Any professional journalist will tell you that maintaining an objective point of view is a critical part of telling an accurate and interesting story.
Boston Globe reporter Billy Baker maintained this principle when he went in search of an interesting story about someone on the #19 bus line in Boston.
He found it, through the help of Emmett Folgert, who runs the Dorchester Youth Collaborative, in the story of George and Johnny Huynh, who traveled on the #19 bus from their rough neighborhood into Boston Charter School, which Billy called “one of the great symbols of hope” in the city.
George and Johnny, in addition to their older sister, had essentially raised themselves after the divorce of their parents. Their father committed suicide, and their mentally ill mother was unable to work.
With support and guidance from a neighborhood mentor, they were able to get to school at Boston Charter School.
Billy documented their story in a series of articles in the Boston Globe, in addition to a video. The story was met with much interest, and an outpouring of support for the boys.
After it was over, however, is when Billy was able to leave his objectivity behind, and become part of the boys’ life.
“After the story ran, our story was just beginning. I stayed close to the boys, partly out of an obligation, but mostly because I cared about them. They inspired me. And they were fun.”
What transpired next was a symbol of all I consider right with the world:
With self-determination, love and mentoring, the youngest son George was able to accomplish something amazing.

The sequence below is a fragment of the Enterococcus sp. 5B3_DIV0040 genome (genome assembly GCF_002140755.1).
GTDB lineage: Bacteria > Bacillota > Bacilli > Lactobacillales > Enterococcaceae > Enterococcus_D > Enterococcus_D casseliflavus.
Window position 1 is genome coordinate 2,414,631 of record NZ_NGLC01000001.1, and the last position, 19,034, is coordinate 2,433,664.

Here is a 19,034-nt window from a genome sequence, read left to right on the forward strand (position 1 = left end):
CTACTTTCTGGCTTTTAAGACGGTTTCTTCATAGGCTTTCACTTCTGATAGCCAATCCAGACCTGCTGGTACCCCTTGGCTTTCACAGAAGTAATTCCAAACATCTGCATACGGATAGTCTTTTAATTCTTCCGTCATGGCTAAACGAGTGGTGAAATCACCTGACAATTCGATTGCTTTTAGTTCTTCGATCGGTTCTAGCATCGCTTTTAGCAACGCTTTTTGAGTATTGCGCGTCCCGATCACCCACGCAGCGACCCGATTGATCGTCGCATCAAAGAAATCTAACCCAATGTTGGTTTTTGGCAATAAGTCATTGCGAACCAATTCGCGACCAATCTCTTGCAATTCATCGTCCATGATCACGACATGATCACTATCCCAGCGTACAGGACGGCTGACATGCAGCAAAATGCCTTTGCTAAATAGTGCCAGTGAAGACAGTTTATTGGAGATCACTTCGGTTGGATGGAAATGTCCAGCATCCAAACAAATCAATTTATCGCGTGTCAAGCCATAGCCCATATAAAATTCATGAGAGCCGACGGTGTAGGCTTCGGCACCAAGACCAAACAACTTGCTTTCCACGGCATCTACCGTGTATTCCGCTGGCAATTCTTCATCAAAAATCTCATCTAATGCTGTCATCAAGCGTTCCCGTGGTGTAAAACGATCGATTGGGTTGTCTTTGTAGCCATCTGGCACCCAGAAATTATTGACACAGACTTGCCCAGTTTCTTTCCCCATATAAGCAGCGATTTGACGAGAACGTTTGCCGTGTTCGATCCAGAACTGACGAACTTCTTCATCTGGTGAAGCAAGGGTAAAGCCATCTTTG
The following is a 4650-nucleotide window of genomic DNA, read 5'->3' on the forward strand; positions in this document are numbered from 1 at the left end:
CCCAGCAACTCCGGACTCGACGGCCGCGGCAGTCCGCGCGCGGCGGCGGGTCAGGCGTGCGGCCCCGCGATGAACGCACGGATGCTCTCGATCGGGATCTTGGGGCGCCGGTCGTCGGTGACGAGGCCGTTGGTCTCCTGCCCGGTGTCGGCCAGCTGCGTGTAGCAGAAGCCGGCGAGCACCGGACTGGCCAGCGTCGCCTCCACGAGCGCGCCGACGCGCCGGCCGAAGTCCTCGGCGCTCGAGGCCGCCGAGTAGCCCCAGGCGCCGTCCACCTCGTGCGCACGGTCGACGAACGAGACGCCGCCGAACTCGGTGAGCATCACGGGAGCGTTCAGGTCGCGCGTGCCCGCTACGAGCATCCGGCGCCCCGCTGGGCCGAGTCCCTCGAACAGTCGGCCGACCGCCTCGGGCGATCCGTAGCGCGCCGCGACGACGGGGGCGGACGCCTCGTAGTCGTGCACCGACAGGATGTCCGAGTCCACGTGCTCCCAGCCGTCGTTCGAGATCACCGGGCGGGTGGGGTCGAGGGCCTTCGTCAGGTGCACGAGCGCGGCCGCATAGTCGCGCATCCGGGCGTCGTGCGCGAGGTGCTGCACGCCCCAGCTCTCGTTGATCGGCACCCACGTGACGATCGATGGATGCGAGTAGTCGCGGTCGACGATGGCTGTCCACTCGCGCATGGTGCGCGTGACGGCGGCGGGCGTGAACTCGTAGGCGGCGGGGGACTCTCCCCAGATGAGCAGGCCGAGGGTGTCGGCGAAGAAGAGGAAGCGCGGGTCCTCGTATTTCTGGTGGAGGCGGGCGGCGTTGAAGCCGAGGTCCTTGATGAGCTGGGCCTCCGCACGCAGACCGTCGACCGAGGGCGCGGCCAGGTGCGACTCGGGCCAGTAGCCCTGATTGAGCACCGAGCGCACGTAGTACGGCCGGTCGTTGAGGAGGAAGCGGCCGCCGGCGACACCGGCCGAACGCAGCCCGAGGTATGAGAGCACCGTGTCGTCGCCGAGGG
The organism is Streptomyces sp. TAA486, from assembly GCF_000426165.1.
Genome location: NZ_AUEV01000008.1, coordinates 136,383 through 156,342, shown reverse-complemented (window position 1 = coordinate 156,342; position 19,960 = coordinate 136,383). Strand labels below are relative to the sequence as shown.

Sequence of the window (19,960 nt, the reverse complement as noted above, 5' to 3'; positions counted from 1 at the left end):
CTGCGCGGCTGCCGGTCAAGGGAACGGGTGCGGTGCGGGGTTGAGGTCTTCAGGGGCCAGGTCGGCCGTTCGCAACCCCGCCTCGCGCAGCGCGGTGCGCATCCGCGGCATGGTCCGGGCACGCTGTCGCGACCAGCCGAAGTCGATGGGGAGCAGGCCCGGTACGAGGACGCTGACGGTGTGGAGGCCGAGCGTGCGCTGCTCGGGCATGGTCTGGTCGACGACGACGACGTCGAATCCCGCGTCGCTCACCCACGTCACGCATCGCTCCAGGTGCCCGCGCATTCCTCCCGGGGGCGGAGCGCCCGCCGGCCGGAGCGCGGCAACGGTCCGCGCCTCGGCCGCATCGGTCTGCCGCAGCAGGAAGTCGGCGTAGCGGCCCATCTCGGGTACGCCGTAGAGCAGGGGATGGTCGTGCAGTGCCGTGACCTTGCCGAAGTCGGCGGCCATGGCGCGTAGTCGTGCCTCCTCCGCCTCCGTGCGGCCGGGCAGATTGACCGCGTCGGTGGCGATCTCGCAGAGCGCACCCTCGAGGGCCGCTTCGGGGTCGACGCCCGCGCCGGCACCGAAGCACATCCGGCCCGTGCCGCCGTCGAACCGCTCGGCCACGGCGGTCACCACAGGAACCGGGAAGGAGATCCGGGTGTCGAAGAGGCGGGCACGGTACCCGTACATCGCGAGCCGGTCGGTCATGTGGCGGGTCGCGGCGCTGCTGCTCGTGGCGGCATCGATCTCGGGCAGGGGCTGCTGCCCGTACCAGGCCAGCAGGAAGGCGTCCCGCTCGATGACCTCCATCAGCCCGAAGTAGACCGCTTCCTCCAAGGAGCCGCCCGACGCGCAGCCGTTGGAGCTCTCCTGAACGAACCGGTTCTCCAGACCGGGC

I will let you read the conclusion yourself. Be sure to watch the original Boston Globe story, and the video.
There are three things that hit me profoundly about this story:
Your past history of pain and scars does not dictate a future of more pain and scars.
Sometimes challenge can incite powerful action, like the focus and drive that George and Johnny had to succeed. After overcoming huge odds to achieve academic success, they mentored kids from similar backgrounds.
Their understanding of the reality of struggle and poverty meant that they were specially equipped to help their peers.
They were driven to a better life so that they would not repeat the painful past of their parents.
When you look for good stories, and the good in all stories, good stories come to you
Billy began this journey looking for a good story.
“At that moment, I was looking for hope. I had seen some rough things. A lot of people who saw no end to their struggle. And I wanted to end the series on a positive note. When I saw that bus go by, I knew immediately that I had found my story.”
After publishing the original article and being released from the need to be objective, Billy Baker became a mentor to George and Johnny. The quality of his own life, and the faith in his profession, was strengthened by the experience of getting involved in the lives of these young men.
I firmly believe that we spend too much time looking for the bleakness in life — economic woes, political divides and personal challenges.
What if instead we went in search for the good in bleak stories? How might we believe differently in the world, and in ourselves?
Storytelling is very powerful in new mediums
I was very moved by the way that Billy Baker told his story on Twitter. I don’t know if he wrote the whole thing out in advance, or crafted one tweet at a time.
The process is secondary. The result is what I loved – an emotional, dramatic, community journey to a powerful ending.
I imagine that George, Johnny and Billy will continue to face challenges in the future.
Life is not as neat and sappy as a Hallmark Christmas special.
But we have a choice about the stories we tell about ourselves and each other.
Craft your stories well.
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